When it Comes to NAFTA Benefits, not all Products are Created Equally

Although it’s generally understood that the North American Free Trade Agreement (NAFTA) eliminated tariffs on eligible products traveling between the United States, Canada, and Mexico, less understood is that not all products qualify for duty free treatment.

Determining which goods qualify for NAFTA benefits, and knowing how to initiate the process for claiming those benefits can be a highly confusing process.  A new white paper from Purolator International, “Understanding NAFTA and its Implications for U.S./Canada Trade,” offers a detailed overview for businesses that ship regularly to Canada, and want to ensure they take advantage of all available trade benefits.

As the paper makes clear, “origination” is the key factor in whether or not a product is eligible for duty free treatment.  NAFTA provided for the elimination of all tariffs and most non-trade barriers on goods produced and traded within North America.  But understanding if a product qualifies, or what percentage of a finished product’s component parts can be of non-NAFTA origin, can be an exceedingly intricate process.  Failure to assign the proper tariff classification code – based on the Harmonized Tariff Code of the United States — can result in having to pay higher duty rates than necessary, or in missing out on trade agreement benefits.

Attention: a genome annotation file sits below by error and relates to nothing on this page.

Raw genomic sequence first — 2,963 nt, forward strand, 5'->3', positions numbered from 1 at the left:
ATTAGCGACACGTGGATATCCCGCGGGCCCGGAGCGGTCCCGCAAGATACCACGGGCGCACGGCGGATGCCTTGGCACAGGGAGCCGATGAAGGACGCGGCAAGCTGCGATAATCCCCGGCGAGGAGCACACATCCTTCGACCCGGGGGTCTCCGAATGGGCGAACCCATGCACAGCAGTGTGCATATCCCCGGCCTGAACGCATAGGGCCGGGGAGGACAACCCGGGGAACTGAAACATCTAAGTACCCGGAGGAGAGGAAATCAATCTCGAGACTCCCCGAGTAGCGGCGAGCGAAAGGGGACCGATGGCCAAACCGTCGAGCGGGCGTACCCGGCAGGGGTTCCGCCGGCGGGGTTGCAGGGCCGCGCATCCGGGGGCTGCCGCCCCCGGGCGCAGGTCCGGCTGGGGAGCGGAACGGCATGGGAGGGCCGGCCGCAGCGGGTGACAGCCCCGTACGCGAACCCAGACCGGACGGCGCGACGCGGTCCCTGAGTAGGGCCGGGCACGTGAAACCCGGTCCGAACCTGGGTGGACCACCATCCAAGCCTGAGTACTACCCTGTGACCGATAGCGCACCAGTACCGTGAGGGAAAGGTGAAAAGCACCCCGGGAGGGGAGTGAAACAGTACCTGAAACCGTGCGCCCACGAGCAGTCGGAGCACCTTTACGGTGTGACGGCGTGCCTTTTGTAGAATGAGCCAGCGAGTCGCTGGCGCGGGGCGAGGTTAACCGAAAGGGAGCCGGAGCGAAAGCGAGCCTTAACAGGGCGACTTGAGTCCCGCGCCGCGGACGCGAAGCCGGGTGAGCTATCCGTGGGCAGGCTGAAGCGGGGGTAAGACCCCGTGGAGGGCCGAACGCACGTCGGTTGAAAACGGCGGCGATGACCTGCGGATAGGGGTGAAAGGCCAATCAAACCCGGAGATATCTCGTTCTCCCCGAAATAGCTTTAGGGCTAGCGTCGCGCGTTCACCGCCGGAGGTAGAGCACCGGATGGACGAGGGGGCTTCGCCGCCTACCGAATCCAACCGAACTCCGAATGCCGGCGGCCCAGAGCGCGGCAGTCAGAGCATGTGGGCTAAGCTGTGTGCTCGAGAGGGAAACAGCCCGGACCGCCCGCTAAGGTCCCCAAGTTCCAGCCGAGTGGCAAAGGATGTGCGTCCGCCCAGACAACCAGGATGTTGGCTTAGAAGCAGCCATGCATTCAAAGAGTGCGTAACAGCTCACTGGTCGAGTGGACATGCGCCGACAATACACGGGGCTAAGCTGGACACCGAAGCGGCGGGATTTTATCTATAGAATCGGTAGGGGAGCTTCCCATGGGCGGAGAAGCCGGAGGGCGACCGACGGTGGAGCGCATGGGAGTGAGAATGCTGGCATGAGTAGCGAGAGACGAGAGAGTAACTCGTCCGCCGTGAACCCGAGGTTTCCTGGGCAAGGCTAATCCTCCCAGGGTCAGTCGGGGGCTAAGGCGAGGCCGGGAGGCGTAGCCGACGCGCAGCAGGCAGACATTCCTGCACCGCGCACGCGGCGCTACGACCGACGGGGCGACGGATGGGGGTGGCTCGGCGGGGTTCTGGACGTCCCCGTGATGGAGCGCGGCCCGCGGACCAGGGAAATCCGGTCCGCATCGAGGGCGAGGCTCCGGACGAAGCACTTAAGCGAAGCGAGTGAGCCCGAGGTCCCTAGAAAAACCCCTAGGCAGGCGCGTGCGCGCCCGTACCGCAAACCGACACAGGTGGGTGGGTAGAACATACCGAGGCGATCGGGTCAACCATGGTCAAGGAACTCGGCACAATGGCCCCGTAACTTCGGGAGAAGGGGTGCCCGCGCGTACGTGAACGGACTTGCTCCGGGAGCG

To help clarify eligibility, NAFTA established “rules of origin,” that drill down into a product’s component parts.  For every product, there is a rule of origin, but finding the appropriate rule  — and applying the correct interpretation — can sometimes be challenging.  For one thing, the rules are reviewed on a continual basis, so product eligibility may change over a period of time.   Consider the following example from the U.S. Department of Commerce website:

A batch of cupcakes have been baked in the United States, but are comprised entirely of imported ingredients.

Cupcakes:  Harmonized System Code:  1905.90

(In this example, the first two digits (19) are called the Chapter; the first four digits (1905) are called the Heading; and the first six digits (1905.90) are called the Subheading)

The first step to determine eligibility would be to look up the NAFTA rule of origin with regard to Chapter 19.  In this example, the Rule states that a product is eligible for NAFTA preferential treatment if component parts are not also found in Chapter 19.  For the sake of our cupcakes:

Flour – Chapter 1101

Sugar – Chapter 2102

Cocoa – Chapter 1806

Baking Soda – Chapter 2836

Eggs:  Chapter 0407

Therefore, because none of the ingredients fall under Chapter 19, the cupcakes are eligible for NAFTA benefits.

NAFTA recently marked the 20th anniversary of its implementation.  The agreement has its supporters and critics,  butit is undeniable that trade among the U.S., Canada and Mexico has increased dramatically during its period of implementation.  As the agreement begins its third decade, businesses would be smart to avail themselves fully of its benefits and opportunities.  Click here to down load a complimentary copy of the new white paper.

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